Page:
There is a huge variety of Schaller & Weber top-of-the-line meat. I have never eaten such high quality corned beef as that which was in my Reuben, and ended up ordering a pound to take home with my sauerkraut. The samples of many of the products will tempt you into trying something new.

You’ll find a vast array of European specialty foods here. If you fell in love with a particular type of candy while visiting in Europe, it’s probably here. If the restaurant is busy and you are waiting for a booth, this is a great place to spend time browsing. If you are in a hurry, you can order your meal while you wait for a table.

The restaurant has only five booths inside and two tables outside. The staff is efficient and organized and they often serve more than 100 customers for lunch. That’s a lot of turnover of tables.

On the large lunch menu you will find everything from appetizers to sandwiches to entrees and desserts, all at very reasonable prices. All of the sandwiches, including the huge Reuben, are only $8. Our sausage sampler was $12.  We enjoyed refillable ice tea for $1.50. Amazing desserts can be enjoyed for $5. Generously portioned sides are $3.50.

What’s all that stuff on the table? While you wait for your lunch, dig in to crocks of sour or half sour pickles. Study up on the three mustards — whole-grain Dijon, sweet Bavarian or hot German — so you can experiment by dipping pretzels or sausages into them.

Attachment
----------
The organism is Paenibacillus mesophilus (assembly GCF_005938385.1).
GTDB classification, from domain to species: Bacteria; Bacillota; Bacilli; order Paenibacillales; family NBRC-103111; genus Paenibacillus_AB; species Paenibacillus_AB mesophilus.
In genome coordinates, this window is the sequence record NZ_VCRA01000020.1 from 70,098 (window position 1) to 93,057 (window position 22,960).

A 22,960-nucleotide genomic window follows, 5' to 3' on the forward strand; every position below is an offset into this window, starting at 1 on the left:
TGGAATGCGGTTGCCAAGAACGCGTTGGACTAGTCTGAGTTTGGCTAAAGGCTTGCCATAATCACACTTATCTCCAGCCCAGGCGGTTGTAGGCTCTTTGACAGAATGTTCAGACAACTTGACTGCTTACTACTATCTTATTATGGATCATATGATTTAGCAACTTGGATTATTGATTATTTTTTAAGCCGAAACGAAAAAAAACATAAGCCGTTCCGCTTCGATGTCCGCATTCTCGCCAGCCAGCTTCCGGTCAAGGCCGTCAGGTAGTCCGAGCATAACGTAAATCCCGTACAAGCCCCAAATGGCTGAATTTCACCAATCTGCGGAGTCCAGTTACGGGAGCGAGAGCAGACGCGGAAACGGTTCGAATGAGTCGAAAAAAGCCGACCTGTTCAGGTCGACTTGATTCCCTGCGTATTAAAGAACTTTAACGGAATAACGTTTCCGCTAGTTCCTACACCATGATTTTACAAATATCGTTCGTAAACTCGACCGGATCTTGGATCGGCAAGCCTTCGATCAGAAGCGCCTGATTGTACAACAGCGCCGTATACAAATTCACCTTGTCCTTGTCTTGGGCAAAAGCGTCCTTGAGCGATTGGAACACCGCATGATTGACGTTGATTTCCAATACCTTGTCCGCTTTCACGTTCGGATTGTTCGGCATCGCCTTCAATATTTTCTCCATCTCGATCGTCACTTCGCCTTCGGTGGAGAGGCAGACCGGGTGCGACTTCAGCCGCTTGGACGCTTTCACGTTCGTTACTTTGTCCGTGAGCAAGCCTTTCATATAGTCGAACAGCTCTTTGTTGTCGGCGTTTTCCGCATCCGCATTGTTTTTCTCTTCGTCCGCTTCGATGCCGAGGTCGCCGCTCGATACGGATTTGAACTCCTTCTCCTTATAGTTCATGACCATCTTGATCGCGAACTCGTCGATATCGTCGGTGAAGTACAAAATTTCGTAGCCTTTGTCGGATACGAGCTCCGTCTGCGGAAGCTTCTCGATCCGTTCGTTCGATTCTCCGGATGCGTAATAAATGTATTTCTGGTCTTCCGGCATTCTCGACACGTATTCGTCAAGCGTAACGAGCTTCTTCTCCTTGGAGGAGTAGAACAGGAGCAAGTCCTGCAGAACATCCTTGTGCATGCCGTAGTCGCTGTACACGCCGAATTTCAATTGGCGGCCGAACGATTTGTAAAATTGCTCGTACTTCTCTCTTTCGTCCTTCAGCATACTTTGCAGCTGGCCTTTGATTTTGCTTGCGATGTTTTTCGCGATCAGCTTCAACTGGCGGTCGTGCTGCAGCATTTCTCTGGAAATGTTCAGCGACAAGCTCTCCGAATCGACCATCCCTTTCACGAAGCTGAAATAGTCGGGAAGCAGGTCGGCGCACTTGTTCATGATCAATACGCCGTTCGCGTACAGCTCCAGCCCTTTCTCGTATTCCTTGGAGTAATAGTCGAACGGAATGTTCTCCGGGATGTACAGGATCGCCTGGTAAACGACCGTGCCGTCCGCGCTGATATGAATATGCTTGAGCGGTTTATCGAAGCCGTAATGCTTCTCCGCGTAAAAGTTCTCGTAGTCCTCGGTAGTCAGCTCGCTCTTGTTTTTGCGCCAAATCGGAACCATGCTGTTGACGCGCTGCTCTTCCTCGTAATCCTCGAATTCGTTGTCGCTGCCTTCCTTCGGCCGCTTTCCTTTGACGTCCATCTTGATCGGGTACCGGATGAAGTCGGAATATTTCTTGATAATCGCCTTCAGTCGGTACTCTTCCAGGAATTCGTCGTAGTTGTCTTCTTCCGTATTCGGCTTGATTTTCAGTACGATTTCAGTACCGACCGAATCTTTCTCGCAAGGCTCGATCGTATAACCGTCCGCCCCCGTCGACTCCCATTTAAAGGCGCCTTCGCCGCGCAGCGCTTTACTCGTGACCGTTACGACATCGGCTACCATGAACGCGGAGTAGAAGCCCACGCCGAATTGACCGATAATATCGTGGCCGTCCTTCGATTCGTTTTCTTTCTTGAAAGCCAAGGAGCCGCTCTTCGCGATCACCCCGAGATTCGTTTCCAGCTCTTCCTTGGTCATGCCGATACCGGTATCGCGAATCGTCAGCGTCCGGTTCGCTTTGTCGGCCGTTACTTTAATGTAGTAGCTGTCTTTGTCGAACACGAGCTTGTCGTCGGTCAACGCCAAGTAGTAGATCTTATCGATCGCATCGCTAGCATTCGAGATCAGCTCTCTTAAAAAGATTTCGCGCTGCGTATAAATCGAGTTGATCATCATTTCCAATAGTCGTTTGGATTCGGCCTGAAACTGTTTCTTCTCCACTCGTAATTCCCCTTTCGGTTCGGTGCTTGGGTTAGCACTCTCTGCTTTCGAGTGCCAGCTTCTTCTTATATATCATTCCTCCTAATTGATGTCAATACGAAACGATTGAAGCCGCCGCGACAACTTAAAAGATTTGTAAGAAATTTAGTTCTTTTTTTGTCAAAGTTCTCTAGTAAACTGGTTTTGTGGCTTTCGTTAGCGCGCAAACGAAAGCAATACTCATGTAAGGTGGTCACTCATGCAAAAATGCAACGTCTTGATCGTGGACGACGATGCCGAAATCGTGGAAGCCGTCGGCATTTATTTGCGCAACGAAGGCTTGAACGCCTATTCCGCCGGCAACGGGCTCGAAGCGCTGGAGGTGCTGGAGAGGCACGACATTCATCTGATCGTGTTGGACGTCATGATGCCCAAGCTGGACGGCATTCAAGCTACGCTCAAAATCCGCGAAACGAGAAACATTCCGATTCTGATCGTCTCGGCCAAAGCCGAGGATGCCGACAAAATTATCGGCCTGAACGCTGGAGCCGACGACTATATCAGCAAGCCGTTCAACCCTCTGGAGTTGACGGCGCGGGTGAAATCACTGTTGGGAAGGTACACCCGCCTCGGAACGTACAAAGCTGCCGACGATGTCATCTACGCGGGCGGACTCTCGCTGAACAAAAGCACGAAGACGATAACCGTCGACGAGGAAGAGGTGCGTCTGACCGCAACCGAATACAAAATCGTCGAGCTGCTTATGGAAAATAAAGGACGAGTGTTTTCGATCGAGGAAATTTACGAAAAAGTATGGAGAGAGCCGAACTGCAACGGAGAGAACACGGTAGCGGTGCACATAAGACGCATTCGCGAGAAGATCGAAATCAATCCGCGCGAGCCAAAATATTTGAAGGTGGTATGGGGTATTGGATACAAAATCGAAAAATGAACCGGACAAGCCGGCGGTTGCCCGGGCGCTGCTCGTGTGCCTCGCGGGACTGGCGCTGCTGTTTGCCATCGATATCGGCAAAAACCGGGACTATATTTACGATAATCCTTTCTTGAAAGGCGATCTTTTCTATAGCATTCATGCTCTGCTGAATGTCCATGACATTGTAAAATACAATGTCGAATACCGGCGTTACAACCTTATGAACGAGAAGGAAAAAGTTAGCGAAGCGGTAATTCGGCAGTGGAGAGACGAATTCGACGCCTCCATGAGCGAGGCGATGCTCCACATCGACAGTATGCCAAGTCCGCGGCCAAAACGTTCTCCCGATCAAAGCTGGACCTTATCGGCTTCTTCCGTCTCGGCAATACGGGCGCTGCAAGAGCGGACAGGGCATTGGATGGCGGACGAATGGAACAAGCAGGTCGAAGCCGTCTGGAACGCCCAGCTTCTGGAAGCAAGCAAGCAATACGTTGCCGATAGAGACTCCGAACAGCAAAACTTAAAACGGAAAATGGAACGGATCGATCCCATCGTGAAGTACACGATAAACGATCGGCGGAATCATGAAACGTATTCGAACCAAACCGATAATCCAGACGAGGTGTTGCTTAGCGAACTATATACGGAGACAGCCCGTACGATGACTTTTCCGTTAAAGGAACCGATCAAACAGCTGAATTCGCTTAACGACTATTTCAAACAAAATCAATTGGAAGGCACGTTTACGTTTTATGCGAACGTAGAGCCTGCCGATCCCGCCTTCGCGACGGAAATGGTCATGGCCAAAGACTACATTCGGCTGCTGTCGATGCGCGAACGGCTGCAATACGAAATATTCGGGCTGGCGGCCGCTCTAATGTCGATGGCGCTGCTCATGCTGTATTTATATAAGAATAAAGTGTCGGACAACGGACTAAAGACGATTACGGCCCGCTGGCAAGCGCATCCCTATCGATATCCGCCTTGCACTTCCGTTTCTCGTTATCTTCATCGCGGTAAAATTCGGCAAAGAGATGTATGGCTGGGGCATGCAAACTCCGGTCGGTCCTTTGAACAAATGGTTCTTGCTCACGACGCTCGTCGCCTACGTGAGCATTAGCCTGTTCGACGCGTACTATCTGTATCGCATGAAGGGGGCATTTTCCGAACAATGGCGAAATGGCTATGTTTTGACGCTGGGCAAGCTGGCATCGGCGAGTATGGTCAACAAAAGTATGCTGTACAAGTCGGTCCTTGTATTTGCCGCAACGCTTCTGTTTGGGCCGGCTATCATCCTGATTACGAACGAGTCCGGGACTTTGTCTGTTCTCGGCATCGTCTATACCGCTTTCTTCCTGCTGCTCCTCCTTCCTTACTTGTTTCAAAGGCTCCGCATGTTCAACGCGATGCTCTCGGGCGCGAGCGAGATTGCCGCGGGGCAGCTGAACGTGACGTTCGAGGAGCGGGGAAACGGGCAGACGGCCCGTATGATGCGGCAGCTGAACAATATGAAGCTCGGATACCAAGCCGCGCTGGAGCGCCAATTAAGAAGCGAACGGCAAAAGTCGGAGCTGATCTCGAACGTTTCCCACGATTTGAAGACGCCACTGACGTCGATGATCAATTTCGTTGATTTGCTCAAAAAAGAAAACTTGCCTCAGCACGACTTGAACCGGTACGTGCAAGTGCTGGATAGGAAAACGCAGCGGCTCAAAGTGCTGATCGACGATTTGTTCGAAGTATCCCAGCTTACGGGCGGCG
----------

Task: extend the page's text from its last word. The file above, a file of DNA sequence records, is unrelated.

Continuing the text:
When I think of sauerkraut I think of two dishes: a Reuben and a sausage and sauerkraut plate. Well, that’s exactly what we went with. It needs to be said here that they offer three kinds of sauerkraut. Who knew kraut could have so many variations?

Morse’s fresh kraut, served cold, is unbelievably good. Their “Haus Kraut” is braised with onions, bacon, apples and seasonings and is served warm. We had this one on our Reuben. Mmmmm. Classic German Rotekraut is a sweet and sour braised red cabbage kraut. It too was outstanding. These sauerkrauts are the polar opposite of anything you’d find in a can in the grocery store. Morse’s doesn’t have the harsh sour taste of the canned type.

I knew I wanted a Reuben and was I ever glad we went with this remarkable sandwich. Marbled rye bread held a layer of tender corned beef, Morse’s “haus kraut” and onion blossom horseradish sauce.

This is a special Reuben indeed and, for me, rates as the best traditional type Reuben I’ve eaten. You can choose from turkey breast, pastrami or even tempeh instead of the corned beef. The very large sandwich comes with perfectly crunchy coleslaw (they dress it lightly just before serving so it is perfect), a pretzel and a Morse’s pickle. What a bargain. One sandwich could feed two people.

I had forgotten that I love sausage and sauerkraut until I tasted Morse’s version of this dish. Choose three for your plate from six types of sausage — a hard decision. We went with an Irish banger, a keilbasa and a new one for us — bauernwurst (this turned out to be my favorite and another item that found its way into my shopping cart).

All three come served on a large mound of fresh kraut. What a meal. We dove into it so fast that we forgot to take photographs for this column! It far surpassed my memories of the sausage dishes we had when we visited Germany many years ago. We did not need dinner that evening. But I made those Reubens the next day for lunch!

Visit George’s website: www.georgesmith for travel tips, book reviews, outdoor news and more.